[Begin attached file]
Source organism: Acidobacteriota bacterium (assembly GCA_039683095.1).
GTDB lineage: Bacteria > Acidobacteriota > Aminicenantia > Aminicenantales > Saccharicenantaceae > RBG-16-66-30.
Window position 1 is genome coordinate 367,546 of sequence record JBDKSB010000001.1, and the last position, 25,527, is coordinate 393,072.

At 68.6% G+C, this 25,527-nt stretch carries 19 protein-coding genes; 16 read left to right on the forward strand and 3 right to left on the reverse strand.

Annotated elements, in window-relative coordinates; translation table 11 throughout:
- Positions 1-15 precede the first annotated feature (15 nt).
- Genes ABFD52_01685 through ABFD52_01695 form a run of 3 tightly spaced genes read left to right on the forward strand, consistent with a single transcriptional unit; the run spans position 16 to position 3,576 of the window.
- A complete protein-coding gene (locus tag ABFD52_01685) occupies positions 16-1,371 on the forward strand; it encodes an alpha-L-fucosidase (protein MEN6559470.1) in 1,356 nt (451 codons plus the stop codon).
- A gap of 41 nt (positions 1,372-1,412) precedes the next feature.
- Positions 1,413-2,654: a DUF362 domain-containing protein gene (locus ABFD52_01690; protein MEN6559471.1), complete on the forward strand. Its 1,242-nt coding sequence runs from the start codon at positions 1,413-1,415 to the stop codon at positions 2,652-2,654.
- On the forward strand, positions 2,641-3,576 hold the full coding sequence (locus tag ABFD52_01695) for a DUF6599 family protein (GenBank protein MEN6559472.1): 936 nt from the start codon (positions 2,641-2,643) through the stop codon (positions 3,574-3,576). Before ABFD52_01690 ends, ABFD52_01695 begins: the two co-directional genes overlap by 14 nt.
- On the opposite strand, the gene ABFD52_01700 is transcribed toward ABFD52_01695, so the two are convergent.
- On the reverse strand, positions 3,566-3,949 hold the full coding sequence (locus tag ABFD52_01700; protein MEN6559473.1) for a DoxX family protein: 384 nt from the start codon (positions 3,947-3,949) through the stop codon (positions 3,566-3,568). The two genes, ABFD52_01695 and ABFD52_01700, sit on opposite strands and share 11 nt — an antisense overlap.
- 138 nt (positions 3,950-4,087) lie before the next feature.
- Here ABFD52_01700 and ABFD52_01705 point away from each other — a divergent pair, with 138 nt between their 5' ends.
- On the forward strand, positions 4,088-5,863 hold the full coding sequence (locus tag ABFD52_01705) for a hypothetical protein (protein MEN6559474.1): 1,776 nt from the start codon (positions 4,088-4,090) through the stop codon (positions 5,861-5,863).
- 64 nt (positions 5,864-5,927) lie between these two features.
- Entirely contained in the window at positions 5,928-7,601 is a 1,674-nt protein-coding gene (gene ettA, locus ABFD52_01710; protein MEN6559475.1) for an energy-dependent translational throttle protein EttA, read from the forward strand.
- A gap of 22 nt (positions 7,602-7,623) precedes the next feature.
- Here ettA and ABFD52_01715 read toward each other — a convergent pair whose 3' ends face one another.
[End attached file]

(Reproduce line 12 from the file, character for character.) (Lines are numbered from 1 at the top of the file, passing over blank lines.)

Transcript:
- On the opposite strand, the gene ABFD52_01700 is transcribed toward ABFD52_01695, so the two are convergent.